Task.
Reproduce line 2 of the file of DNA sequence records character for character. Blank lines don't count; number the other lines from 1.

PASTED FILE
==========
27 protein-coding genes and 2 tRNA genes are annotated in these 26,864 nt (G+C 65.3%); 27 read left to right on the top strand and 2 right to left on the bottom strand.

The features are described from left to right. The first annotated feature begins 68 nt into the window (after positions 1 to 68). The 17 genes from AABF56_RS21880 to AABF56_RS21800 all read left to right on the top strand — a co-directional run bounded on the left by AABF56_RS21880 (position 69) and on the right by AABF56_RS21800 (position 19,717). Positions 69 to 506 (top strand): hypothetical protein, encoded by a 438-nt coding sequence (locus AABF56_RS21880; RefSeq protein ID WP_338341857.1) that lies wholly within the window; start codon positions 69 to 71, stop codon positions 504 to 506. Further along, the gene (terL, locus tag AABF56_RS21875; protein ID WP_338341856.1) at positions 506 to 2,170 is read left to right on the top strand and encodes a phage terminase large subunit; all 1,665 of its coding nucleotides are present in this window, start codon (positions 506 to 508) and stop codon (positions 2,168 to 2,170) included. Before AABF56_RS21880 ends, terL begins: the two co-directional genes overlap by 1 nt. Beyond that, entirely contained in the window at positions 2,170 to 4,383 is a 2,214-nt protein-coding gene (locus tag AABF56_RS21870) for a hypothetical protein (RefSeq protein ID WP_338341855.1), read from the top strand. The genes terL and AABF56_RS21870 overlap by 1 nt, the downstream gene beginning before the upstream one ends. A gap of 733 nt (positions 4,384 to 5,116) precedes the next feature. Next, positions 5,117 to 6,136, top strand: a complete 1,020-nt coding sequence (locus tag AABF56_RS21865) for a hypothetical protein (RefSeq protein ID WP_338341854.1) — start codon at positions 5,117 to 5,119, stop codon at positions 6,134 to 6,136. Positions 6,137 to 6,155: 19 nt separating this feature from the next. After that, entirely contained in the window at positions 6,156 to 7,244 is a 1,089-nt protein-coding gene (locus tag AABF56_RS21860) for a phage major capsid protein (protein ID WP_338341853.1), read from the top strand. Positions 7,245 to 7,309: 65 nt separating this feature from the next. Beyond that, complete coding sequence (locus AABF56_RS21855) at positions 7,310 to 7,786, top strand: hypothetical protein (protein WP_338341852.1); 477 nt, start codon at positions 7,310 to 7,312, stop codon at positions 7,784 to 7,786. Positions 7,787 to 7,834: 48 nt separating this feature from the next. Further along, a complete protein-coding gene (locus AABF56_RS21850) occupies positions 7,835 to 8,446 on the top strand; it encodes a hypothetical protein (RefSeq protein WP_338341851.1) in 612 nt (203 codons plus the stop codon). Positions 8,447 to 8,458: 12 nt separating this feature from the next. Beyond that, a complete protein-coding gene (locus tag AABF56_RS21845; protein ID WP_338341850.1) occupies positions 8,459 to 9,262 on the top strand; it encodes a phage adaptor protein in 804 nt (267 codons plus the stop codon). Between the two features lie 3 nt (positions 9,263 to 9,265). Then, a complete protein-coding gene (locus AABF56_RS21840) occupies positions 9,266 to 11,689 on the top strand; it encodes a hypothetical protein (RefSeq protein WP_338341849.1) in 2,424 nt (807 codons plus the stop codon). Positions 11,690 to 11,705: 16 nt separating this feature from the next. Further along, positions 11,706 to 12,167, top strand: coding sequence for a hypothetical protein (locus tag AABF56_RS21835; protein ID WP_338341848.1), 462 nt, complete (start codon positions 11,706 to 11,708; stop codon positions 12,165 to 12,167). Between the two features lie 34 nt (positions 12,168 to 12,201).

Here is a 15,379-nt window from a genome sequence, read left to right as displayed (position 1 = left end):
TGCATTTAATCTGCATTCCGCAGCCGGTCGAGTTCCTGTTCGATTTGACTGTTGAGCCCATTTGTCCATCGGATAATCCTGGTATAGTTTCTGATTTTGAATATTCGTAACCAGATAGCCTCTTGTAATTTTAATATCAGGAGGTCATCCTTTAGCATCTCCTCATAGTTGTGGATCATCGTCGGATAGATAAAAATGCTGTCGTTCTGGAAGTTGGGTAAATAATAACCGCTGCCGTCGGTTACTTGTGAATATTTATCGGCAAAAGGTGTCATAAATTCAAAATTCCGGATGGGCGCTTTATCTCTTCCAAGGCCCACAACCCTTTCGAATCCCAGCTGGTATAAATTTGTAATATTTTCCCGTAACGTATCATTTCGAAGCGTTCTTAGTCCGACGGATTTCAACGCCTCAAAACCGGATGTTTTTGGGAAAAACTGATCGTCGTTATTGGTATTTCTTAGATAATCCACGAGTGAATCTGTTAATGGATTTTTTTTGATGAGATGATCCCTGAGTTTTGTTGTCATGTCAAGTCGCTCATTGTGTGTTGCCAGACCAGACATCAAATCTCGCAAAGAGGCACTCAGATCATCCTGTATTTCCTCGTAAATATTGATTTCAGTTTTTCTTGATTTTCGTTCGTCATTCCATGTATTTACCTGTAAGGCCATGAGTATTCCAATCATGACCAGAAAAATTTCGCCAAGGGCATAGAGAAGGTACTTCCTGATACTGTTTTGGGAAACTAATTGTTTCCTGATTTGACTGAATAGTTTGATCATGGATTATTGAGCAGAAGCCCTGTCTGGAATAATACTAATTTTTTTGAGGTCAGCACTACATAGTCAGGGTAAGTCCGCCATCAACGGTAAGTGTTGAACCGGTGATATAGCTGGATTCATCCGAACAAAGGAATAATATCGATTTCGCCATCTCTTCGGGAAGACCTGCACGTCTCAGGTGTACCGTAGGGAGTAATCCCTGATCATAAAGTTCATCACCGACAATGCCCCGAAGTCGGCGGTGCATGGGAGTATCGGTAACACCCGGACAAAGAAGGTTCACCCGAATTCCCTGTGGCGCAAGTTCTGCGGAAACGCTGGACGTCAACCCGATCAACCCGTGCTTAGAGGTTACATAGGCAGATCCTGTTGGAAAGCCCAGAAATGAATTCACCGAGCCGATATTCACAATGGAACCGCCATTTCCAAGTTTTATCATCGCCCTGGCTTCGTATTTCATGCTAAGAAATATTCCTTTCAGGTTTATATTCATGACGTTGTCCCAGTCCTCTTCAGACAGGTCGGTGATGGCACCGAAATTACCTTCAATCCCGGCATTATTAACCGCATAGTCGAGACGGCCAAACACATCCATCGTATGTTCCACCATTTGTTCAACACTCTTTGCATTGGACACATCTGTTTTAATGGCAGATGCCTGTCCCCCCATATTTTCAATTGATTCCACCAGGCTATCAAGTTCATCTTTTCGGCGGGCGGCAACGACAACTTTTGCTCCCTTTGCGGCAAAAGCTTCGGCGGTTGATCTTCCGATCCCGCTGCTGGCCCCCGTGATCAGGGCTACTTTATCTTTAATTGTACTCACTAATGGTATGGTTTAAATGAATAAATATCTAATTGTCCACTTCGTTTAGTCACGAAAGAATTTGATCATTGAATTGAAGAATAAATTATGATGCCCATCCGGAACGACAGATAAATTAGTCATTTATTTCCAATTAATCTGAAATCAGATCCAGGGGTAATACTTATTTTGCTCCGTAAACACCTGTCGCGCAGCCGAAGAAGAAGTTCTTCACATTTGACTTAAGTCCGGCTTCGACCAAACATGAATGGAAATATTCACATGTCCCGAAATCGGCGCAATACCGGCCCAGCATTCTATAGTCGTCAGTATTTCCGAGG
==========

The features are described from left to right. The first annotated feature begins 68 nt into the window (after positions 1 to 68). The 17 genes from AABF56_RS21880 to AABF56_RS21800 all read left to right on the top strand — a co-directional run bounded on the left by AABF56_RS21880 (position 69) and on the right by AABF56_RS21800 (position 19,717). Positions 69 to 506 (top strand): hypothetical protein, encoded by a 438-nt coding sequence (locus AABF56_RS21880; RefSeq protein ID WP_338341857.1) that lies wholly within the window; start codon positions 69 to 71, stop codon positions 504 to 506. Further along, the gene (terL, locus tag AABF56_RS21875; protein ID WP_338341856.1) at positions 506 to 2,170 is read left to right on the top strand and encodes a phage terminase large subunit; all 1,665 of its coding nucleotides are present in this window, start codon (positions 506 to 508) and stop codon (positions 2,168 to 2,170) included. Before AABF56_RS21880 ends, terL begins: the two co-directional genes overlap by 1 nt. Beyond that, entirely contained in the window at positions 2,170 to 4,383 is a 2,214-nt protein-coding gene (locus tag AABF56_RS21870) for a hypothetical protein (RefSeq protein ID WP_338341855.1), read from the top strand. The genes terL and AABF56_RS21870 overlap by 1 nt, the downstream gene beginning before the upstream one ends. A gap of 733 nt (positions 4,384 to 5,116) precedes the next feature. Next, positions 5,117 to 6,136, top strand: a complete 1,020-nt coding sequence (locus tag AABF56_RS21865) for a hypothetical protein (RefSeq protein ID WP_338341854.1) — start codon at positions 5,117 to 5,119, stop codon at positions 6,134 to 6,136. Positions 6,137 to 6,155: 19 nt separating this feature from the next. After that, entirely contained in the window at positions 6,156 to 7,244 is a 1,089-nt protein-coding gene (locus tag AABF56_RS21860) for a phage major capsid protein (protein ID WP_338341853.1), read from the top strand. Positions 7,245 to 7,309: 65 nt separating this feature from the next. Beyond that, complete coding sequence (locus AABF56_RS21855) at positions 7,310 to 7,786, top strand: hypothetical protein (protein WP_338341852.1); 477 nt, start codon at positions 7,310 to 7,312, stop codon at positions 7,784 to 7,786. Positions 7,787 to 7,834: 48 nt separating this feature from the next. Further along, a complete protein-coding gene (locus AABF56_RS21850) occupies positions 7,835 to 8,446 on the top strand; it encodes a hypothetical protein (RefSeq protein WP_338341851.1) in 612 nt (203 codons plus the stop codon). Positions 8,447 to 8,458: 12 nt separating this feature from the next. Beyond that, a complete protein-coding gene (locus tag AABF56_RS21845; protein ID WP_338341850.1) occupies positions 8,459 to 9,262 on the top strand; it encodes a phage adaptor protein in 804 nt (267 codons plus the stop codon). Between the two features lie 3 nt (positions 9,263 to 9,265). Then, a complete protein-coding gene (locus AABF56_RS21840) occupies positions 9,266 to 11,689 on the top strand; it encodes a hypothetical protein (RefSeq protein WP_338341849.1) in 2,424 nt (807 codons plus the stop codon). Positions 11,690 to 11,705: 16 nt separating this feature from the next. Further along, positions 11,706 to 12,167, top strand: coding sequence for a hypothetical protein (locus tag AABF56_RS21835; protein ID WP_338341848.1), 462 nt, complete (start codon positions 11,706 to 11,708; stop codon positions 12,165 to 12,167). Between the two features lie 34 nt (positions 12,168 to 12,201).